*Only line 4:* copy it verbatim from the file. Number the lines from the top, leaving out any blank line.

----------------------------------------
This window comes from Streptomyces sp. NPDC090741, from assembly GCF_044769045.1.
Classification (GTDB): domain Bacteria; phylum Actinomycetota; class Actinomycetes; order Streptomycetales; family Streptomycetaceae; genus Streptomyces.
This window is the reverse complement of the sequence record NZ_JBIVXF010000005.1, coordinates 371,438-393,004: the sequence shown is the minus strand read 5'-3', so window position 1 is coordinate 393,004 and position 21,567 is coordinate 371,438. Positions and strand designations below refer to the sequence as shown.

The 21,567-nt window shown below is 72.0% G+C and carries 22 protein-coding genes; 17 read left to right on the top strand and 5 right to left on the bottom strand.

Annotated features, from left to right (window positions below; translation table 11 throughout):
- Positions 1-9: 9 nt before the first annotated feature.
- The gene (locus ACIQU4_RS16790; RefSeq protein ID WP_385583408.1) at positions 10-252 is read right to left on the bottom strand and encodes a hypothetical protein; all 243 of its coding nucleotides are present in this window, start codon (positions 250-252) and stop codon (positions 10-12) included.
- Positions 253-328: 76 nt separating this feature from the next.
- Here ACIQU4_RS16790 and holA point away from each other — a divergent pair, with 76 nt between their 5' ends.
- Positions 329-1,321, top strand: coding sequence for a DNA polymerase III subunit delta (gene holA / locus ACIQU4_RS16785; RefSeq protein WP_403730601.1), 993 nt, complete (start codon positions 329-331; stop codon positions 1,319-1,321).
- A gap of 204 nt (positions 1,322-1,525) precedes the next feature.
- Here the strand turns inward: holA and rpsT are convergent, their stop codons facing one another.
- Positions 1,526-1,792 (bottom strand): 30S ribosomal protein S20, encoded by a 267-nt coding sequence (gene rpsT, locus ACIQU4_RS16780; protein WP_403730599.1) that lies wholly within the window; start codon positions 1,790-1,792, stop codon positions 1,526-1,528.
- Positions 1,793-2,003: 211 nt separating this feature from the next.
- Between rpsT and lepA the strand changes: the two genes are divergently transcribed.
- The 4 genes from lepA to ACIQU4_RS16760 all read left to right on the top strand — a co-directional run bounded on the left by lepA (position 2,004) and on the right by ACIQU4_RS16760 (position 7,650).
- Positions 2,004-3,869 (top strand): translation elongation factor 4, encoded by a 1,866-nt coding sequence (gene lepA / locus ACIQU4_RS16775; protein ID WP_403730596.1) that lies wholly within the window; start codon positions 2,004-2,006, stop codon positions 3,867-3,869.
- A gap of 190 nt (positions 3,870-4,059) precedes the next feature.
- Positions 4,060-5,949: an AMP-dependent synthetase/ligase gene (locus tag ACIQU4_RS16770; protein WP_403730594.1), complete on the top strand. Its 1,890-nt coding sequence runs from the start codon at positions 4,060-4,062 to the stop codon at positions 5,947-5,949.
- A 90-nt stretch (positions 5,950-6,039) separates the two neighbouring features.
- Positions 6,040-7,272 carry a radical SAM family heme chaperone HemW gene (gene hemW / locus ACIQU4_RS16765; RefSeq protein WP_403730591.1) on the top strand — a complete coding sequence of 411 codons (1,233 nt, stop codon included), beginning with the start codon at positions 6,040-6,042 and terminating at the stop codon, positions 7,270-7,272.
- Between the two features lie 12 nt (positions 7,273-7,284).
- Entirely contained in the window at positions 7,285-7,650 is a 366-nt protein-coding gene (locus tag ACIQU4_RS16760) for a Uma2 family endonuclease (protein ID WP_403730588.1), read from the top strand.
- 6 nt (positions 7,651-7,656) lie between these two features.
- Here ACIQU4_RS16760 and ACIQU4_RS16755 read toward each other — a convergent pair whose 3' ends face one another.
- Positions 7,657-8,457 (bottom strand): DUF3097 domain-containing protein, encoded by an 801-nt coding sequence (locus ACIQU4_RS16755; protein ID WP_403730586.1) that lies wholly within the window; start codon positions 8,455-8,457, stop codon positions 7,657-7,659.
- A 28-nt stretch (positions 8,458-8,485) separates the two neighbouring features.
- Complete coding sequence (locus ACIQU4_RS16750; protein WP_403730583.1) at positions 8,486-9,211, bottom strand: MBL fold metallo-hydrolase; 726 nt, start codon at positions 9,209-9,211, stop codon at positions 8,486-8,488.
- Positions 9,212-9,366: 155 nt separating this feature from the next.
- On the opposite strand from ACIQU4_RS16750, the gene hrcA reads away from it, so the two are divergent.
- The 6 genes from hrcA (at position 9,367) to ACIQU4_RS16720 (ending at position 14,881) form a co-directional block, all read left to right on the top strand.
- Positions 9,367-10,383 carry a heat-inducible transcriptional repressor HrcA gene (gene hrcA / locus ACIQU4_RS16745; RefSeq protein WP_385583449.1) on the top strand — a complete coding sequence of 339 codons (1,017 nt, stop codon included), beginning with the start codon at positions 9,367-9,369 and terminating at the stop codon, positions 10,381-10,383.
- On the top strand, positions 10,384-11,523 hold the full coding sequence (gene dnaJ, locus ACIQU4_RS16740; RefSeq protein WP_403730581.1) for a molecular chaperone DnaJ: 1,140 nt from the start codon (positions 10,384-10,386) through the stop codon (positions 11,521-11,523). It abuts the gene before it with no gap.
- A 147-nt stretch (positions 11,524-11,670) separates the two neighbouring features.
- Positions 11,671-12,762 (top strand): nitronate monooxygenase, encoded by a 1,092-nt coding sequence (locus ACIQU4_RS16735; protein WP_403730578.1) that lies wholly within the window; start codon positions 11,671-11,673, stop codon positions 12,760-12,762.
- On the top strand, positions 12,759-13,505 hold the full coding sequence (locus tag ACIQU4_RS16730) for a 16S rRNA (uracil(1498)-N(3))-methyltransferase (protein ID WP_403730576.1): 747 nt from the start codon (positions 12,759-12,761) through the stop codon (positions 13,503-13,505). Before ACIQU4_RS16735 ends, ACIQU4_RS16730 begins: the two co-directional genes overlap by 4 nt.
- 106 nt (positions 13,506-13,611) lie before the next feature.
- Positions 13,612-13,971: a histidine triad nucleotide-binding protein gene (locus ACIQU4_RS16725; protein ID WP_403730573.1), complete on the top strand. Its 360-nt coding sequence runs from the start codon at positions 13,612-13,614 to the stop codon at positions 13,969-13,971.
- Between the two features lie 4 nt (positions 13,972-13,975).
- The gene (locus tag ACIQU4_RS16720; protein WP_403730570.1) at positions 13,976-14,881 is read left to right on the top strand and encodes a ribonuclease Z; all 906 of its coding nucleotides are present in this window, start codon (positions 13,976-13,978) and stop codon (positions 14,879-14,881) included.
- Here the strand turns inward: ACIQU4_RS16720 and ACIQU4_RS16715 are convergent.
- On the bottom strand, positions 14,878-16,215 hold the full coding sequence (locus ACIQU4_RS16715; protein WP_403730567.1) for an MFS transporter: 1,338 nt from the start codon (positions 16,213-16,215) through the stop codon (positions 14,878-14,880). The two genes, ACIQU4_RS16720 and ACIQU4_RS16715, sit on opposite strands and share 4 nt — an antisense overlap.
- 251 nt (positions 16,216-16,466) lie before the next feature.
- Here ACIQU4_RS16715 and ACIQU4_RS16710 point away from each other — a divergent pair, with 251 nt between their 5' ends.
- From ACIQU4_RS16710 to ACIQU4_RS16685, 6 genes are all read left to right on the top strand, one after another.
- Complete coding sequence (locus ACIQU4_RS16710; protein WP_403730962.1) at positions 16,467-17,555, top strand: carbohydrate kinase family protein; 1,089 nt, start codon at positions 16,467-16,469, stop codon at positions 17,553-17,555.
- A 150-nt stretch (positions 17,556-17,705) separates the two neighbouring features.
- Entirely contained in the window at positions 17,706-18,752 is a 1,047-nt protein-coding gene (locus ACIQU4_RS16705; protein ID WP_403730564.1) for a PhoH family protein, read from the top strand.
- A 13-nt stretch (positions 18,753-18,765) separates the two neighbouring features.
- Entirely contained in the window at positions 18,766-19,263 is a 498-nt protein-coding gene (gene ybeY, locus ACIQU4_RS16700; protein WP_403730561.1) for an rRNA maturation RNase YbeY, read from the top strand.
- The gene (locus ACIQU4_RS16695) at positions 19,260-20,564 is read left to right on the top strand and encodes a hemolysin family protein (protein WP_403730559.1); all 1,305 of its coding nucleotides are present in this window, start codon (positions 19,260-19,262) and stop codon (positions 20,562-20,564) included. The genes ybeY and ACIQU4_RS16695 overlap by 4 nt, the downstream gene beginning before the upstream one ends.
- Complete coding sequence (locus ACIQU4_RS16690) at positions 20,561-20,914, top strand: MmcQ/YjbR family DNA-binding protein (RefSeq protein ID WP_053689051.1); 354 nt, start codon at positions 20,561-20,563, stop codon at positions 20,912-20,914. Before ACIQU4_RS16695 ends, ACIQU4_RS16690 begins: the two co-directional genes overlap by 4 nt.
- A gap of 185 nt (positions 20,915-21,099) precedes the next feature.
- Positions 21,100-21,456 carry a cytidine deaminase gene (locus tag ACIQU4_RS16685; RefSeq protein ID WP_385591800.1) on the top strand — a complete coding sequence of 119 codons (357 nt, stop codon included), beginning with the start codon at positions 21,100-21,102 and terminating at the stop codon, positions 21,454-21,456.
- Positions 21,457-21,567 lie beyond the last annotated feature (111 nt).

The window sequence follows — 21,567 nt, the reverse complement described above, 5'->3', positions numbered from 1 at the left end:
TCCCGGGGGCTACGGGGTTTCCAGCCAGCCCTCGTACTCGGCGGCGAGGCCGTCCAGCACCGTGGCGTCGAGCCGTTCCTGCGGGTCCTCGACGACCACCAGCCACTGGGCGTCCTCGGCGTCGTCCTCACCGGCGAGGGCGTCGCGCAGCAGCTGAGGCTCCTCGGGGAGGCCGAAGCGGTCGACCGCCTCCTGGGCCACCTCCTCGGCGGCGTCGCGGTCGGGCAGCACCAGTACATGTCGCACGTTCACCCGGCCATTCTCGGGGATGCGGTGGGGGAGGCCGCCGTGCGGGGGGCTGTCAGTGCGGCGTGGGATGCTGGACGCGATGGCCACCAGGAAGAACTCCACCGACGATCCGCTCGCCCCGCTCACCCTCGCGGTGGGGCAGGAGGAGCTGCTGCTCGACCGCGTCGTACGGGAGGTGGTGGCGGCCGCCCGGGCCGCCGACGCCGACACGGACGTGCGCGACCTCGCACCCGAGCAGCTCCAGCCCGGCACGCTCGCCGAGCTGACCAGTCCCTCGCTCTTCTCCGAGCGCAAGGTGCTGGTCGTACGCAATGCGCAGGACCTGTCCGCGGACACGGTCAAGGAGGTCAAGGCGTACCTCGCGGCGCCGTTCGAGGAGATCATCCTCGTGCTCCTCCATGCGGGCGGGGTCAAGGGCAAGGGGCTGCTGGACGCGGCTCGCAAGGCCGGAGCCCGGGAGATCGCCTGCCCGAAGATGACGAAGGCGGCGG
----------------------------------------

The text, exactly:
The 21,567-nt window shown below is 72.0% G+C and carries 22 protein-coding genes; 17 read left to right on the top strand and 5 right to left on the bottom strand.